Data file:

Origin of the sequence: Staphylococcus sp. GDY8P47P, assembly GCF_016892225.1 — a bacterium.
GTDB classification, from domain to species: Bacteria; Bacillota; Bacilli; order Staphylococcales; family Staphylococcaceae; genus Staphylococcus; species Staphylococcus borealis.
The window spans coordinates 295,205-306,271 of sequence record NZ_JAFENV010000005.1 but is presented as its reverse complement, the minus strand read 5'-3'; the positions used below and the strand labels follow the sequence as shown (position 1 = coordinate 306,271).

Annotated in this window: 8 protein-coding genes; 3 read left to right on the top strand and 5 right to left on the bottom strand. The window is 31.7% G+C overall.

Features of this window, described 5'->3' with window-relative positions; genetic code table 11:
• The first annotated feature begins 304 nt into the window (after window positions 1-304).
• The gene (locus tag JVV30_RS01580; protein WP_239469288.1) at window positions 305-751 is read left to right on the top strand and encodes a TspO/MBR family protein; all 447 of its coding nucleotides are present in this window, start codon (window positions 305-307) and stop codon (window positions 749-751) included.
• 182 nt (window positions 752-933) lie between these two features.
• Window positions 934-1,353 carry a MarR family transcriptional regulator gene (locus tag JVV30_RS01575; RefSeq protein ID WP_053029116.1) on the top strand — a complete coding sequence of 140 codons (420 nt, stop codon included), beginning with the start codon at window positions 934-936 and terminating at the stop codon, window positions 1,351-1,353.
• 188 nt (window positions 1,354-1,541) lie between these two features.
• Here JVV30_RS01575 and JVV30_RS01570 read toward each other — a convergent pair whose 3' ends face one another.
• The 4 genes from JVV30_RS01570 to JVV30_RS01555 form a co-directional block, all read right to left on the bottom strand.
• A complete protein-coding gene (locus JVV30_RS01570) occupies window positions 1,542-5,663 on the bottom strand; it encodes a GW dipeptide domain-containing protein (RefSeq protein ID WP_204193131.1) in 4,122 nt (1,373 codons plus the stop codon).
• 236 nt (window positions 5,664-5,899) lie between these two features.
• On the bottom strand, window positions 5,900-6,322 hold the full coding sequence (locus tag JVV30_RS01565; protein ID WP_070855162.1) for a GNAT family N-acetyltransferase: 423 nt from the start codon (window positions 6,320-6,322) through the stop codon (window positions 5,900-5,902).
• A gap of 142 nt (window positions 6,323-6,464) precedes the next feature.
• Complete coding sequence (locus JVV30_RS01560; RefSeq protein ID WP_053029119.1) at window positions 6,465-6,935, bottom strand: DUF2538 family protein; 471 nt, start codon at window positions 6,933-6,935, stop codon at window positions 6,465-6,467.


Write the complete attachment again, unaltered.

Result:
Origin of the sequence: Staphylococcus sp. GDY8P47P, assembly GCF_016892225.1 — a bacterium.
GTDB classification, from domain to species: Bacteria; Bacillota; Bacilli; order Staphylococcales; family Staphylococcaceae; genus Staphylococcus; species Staphylococcus borealis.
The window spans coordinates 295,205-306,271 of sequence record NZ_JAFENV010000005.1 but is presented as its reverse complement, the minus strand read 5'-3'; the positions used below and the strand labels follow the sequence as shown (position 1 = coordinate 306,271).

Annotated in this window: 8 protein-coding genes; 3 read left to right on the top strand and 5 right to left on the bottom strand. The window is 31.7% G+C overall.

Features of this window, described 5'->3' with window-relative positions; genetic code table 11:
• The first annotated feature begins 304 nt into the window (after window positions 1-304).
• The gene (locus tag JVV30_RS01580; protein WP_239469288.1) at window positions 305-751 is read left to right on the top strand and encodes a TspO/MBR family protein; all 447 of its coding nucleotides are present in this window, start codon (window positions 305-307) and stop codon (window positions 749-751) included.
• 182 nt (window positions 752-933) lie between these two features.
• Window positions 934-1,353 carry a MarR family transcriptional regulator gene (locus tag JVV30_RS01575; RefSeq protein ID WP_053029116.1) on the top strand — a complete coding sequence of 140 codons (420 nt, stop codon included), beginning with the start codon at window positions 934-936 and terminating at the stop codon, window positions 1,351-1,353.
• 188 nt (window positions 1,354-1,541) lie between these two features.
• Here JVV30_RS01575 and JVV30_RS01570 read toward each other — a convergent pair whose 3' ends face one another.
• The 4 genes from JVV30_RS01570 to JVV30_RS01555 form a co-directional block, all read right to left on the bottom strand.
• A complete protein-coding gene (locus JVV30_RS01570) occupies window positions 1,542-5,663 on the bottom strand; it encodes a GW dipeptide domain-containing protein (RefSeq protein ID WP_204193131.1) in 4,122 nt (1,373 codons plus the stop codon).
• 236 nt (window positions 5,664-5,899) lie between these two features.
• On the bottom strand, window positions 5,900-6,322 hold the full coding sequence (locus tag JVV30_RS01565; protein ID WP_070855162.1) for a GNAT family N-acetyltransferase: 423 nt from the start codon (window positions 6,320-6,322) through the stop codon (window positions 5,900-5,902).
• A gap of 142 nt (window positions 6,323-6,464) precedes the next feature.
• Complete coding sequence (locus JVV30_RS01560; RefSeq protein ID WP_053029119.1) at window positions 6,465-6,935, bottom strand: DUF2538 family protein; 471 nt, start codon at window positions 6,933-6,935, stop codon at window positions 6,465-6,467.